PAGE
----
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Thursday, 8 February, 2001, 11:55 GMT
Complaints culture 'threatens medicine'
GP
Doctors fear the complaints culture is counter-productive
Nine out of ten doctors fear that the growing complaints culture threatens the future of the NHS, a survey has found.

Many say they have already adopted a take-no-chances style of "defensive" medicine where patients may undergo a battery of tests for even the most trivial conditions simply to minimise the risk of ligitation.

Survey results:
42% of doctors had suffered a complaint or compensation claim against them in the last three years
One in ten had a complaint or claim by a patient pending against them
71% said they practised defensive medicine
More than nine out of ten said the compensation culture could affect the NHS's viability
The poll, by the doctors-only website medix-uk.com, found that four out of 10 respondents have had a complaint or compensation claim made against them by a patient in the last three years.

Doctors do not think the rise in complaints reflects a drop in clinical standards.

More than two-thirds said clinical practice in the NHS was good or excellent, and one in three said standards had risen in the last five years.

Defensive medicine


There is no doubt that this climate is having an impact on the profession both in terms of clinical practice and morale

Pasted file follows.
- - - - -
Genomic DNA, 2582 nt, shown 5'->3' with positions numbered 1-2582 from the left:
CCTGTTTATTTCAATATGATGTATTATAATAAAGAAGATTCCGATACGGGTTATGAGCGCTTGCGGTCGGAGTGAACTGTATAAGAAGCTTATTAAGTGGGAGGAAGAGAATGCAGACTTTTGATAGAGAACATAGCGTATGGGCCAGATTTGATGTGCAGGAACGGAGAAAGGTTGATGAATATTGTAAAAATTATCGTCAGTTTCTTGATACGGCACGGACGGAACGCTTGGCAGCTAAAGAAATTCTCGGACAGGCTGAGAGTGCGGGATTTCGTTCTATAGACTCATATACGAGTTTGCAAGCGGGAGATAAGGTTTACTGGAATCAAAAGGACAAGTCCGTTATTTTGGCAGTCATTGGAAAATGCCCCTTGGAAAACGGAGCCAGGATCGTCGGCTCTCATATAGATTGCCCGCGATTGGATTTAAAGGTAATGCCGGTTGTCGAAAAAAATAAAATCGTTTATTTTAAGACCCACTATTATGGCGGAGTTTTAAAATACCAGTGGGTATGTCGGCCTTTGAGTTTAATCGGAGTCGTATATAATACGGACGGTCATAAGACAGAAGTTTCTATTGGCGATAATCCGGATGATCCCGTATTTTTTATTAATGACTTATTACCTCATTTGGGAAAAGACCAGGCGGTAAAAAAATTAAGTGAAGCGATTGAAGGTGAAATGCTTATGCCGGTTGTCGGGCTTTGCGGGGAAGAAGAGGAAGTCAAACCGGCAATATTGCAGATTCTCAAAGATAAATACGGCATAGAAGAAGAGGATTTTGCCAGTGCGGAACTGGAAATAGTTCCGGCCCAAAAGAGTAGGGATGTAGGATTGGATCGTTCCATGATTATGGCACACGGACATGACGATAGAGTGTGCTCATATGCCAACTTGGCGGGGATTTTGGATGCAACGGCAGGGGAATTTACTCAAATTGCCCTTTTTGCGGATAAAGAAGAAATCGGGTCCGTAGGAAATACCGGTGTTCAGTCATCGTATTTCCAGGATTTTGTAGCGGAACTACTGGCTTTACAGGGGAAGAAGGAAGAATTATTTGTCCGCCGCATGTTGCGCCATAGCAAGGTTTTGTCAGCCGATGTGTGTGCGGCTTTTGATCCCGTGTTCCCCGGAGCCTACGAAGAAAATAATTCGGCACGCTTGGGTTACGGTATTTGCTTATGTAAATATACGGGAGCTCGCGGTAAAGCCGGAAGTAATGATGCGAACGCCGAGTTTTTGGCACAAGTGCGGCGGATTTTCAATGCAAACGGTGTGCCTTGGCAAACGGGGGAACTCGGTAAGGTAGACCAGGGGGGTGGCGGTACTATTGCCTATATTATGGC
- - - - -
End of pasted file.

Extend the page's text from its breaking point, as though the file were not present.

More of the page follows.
Dr Frances Szekely, Medical Defence Union
More than two-thirds of doctors said that they were now practising "defensive" medicine.

The poll, of more than 700 doctors, also found that the "compensation culture" is contributing to low morale and the recruitment difficulties within the health service.

The overwhelming majority of doctors say that patients have become more demanding in recent years.

More than a third believe the best way to reduce litigation levels is to increase the number of doctors and nurses in the health service.

But there is also widespread support for the establishment of a special authority to deal with compensation matters.

The Medical Defence Union, which commissioned the survey, paid out more than 77 million in compensation to patients during 1999.

At the moment, medical insurance experts such as the MDU deal with complaints and pay out compensation to patients.

Dr Frances Szekely, senior medical claims handler at the MDU, said: "The strength of feeling among the profession about rising litigation is clearly evident in the number of doctors who have taken the time to reply to this survey.

"There is no doubt that this climate is having an impact on the profession both in terms of clinical practice and morale."

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13 Dec 00 | Background Briefings
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